By Gina Ragusa Published December 9, 2013 Credit Unions Online
Homebuyers with less than a 20% down payment for a new home purchase have historically sought a loan backed by the Federal Housing Administration (FHA) because of its 100% financing feature.
Unlike conventional mortgages, FHA loans allow the borrower to obtain a mortgage with as little as 3.5% down. The underwriting process is less strict than what is typically associated with a conventional loan and has been a staple product for low-income buyers.
Prior to 2008, only 10% of all mortgage loans were FHA backed, however, once the housing bubble burst, mortgage requirements tightened to the point where an increasing number of homebuyers turned to the FHA as their only alternative. Approximately 40% of mortgage loans in 2009 were FHA insured; however this trend has since declined.
A primary reason for the decline is due to the increase in mortgage insurance premiums and a new rule that no longer allows borrowers to opt out of mortgage insurance after establishing a steady record of payments.
Newsday reports that FHA borrowers are charged an annual mortgage insurance premium of up to 1.35% of the borrower’s outstanding balance on their loan, which is added to their monthly payment. Additionally, a fee of 1.75% is charged up front once the borrower closes on the loan.
For example, Newsday demonstrates exactly how the extra fees can add up: A borrower getting a $200,000 loan, after making a 3.5% down payment, pays $225 per month in FHA mortgage insurance, plus an upfront fee of $3,500. Say you keep that mortgage for 10 years before you sell or refinance -- that adds up to about $30,000 in mortgage insurance fees.
In some cases, an FHA loan is the best or only option, however loan experts urge consumers to examine all their options instead of making a knee jerk reaction by only applying for an FHA loan.
Conventional VS. FHA
Brian Gould, chief operating officer for mortgage insurer, United Guaranty says that borrowers almost always save money by choosing a conventional loan over FHA. "A conventional loan generally is less expensive for borrowers in almost all cases.”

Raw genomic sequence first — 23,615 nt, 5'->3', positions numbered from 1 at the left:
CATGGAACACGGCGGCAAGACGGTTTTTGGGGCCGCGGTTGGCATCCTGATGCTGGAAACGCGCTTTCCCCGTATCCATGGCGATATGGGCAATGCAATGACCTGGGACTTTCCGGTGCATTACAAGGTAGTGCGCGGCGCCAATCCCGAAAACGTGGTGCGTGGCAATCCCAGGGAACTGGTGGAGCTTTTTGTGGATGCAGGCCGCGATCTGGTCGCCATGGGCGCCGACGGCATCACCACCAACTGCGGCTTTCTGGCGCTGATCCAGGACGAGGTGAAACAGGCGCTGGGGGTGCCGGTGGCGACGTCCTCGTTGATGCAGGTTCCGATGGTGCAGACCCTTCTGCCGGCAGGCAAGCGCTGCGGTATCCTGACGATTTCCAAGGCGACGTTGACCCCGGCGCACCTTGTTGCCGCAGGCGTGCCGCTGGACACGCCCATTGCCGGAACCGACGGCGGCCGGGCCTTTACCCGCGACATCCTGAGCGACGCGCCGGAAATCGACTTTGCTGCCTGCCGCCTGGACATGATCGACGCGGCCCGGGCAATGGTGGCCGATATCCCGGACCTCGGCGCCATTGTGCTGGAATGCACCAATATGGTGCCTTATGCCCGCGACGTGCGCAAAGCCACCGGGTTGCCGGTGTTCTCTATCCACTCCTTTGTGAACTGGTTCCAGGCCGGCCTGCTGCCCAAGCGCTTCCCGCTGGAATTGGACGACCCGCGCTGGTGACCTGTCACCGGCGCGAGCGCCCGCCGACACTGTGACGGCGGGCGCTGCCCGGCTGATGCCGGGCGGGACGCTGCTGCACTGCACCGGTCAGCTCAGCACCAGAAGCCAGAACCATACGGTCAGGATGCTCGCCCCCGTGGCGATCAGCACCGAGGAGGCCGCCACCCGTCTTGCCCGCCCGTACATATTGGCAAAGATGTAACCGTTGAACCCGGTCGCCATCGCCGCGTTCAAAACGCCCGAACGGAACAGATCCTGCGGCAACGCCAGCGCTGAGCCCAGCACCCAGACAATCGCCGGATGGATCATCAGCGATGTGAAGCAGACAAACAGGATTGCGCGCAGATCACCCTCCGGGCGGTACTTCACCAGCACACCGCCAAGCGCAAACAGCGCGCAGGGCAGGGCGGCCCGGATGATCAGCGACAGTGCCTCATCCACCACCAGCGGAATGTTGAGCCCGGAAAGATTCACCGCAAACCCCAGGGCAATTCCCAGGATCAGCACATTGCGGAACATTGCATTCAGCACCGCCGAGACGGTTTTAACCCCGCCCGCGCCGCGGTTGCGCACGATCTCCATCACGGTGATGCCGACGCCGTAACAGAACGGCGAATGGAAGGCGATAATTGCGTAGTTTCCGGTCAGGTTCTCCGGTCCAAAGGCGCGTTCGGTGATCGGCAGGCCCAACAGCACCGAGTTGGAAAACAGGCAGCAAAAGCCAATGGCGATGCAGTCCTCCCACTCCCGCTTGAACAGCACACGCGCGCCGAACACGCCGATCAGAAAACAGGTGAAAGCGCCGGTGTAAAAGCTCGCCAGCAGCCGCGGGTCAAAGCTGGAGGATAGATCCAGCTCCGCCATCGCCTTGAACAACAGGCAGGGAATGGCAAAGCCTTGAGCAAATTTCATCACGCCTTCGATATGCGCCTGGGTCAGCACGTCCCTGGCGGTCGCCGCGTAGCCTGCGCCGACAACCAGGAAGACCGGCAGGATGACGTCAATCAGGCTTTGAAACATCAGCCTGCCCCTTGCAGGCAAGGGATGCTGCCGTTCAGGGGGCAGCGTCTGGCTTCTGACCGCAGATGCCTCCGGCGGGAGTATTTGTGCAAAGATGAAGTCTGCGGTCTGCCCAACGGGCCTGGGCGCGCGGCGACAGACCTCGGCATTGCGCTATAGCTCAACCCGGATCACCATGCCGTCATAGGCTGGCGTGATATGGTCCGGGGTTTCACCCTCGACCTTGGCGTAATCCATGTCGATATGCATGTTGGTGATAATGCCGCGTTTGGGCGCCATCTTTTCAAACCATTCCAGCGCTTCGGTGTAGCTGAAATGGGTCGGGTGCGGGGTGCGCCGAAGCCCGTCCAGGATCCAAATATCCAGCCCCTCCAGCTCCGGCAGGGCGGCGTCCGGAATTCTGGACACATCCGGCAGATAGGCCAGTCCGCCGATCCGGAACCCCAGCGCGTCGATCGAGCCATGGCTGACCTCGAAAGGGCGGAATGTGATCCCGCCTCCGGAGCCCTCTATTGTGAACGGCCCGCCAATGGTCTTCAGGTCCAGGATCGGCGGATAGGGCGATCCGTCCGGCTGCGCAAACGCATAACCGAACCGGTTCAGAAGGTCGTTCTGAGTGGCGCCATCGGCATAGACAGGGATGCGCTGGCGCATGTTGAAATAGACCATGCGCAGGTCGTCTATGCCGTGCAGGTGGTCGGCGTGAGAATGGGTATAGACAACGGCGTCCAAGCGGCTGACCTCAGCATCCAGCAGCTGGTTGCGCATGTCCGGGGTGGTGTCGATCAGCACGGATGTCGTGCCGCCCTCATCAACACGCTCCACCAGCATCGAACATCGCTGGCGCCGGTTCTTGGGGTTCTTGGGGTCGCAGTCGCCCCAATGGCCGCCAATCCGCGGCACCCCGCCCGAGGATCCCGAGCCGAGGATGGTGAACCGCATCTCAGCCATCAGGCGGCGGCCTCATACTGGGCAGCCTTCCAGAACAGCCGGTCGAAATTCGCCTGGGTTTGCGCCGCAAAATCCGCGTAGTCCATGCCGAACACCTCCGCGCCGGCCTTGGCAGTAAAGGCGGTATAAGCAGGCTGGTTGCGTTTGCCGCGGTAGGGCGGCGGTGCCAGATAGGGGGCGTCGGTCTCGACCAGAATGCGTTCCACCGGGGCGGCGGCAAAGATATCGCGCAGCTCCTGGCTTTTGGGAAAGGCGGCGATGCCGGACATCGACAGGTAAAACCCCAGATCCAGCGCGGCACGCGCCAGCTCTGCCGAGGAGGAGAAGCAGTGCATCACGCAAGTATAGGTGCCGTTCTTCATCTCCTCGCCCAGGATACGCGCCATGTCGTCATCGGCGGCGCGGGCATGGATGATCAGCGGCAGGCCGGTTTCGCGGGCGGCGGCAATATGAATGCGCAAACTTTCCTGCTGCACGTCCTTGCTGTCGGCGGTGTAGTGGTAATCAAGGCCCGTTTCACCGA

An FHA backed loan is often sought because the buyer doesn’t have the recommended down payment needed to qualify for a conventional product, however, Katie Miller, vice president of mortgage products at Navy Federal Credit Union ($54 billion, Vienna VA) says that credit unions like hers have a number of viable options.
“Our HomeBuyers Choice product offers 100% financing, but without the mortgage insurance requirement. The product is a fixed rate, conventional loan that was designed to originally mirror our VA product.”
Miller explains that not everyone is eligible for a VA loan so the credit union created a product that provided wider opportunities for members to own a home.
“Plus, not having mortgage insurance to contend with is a huge benefit for our members,” she says. “Ever since the FHA raised the mortgage insurance premiums and no longer allow borrowers to eventually eliminate mortgage insurance, people are looking a little more closely at the alternatives.”
Miller says that the Navy Federal underwriting team carefully examines each application and makes good underwriting decisions that benefit both the member and the credit union. “We use risk based pricing so we are covered for risk without having to tack on all the insurance fees.”
Other Alternatives to FHA Loans
Miller also brought up a trend that used to be popular in the 1980’s that may possibly be making a comeback. Mortgage loan assumability is when the buyer assumes the seller’s mortgage. The buyer ends up paying less in closing cost fees, can skip the appraisal and can avoid monthly mortgage insurance premiums associated with an FHA loan.
“Many years ago, back when rates were at 18% or 20%, assumable mortgages were a little more prevalent,” she says. “As rates declined and remained low, assumable mortgages were no longer as popular.”
Although she’s only seen approximately 70 of this type of mortgage over the last year, assumable mortgages could have a stronger presence in the market as rates increase. “As rates continue to increase, mortgage assumption may become more of a viable option for buyers seeking alternatives to an FHA loan.”
“Also, borrowers have forgotten about the benefits an adjustable rate mortgage can provide,” Miller says. “For example, our 5/5 ARM product offers up to 100% financing and has a super low rate right now. What some borrowers don’t realize is that the product has a 2% cap that resets after five years. Using the current rate of 2.75%, the most the borrower could end up paying would be 4.75%, which is still a low rate.”
Miller adds that borrowers should also investigate special deals and promotions to secure additional discounts. “We have a rate match promotion where if the member can find a better deal in the market, they can bring it to us and we’ll match it. If we can’t match the offer we will give the member a $250 gift card. We also have a $2,500 closing cost promotion, so it’s important that the borrower looks into promotional offers and asks questions.”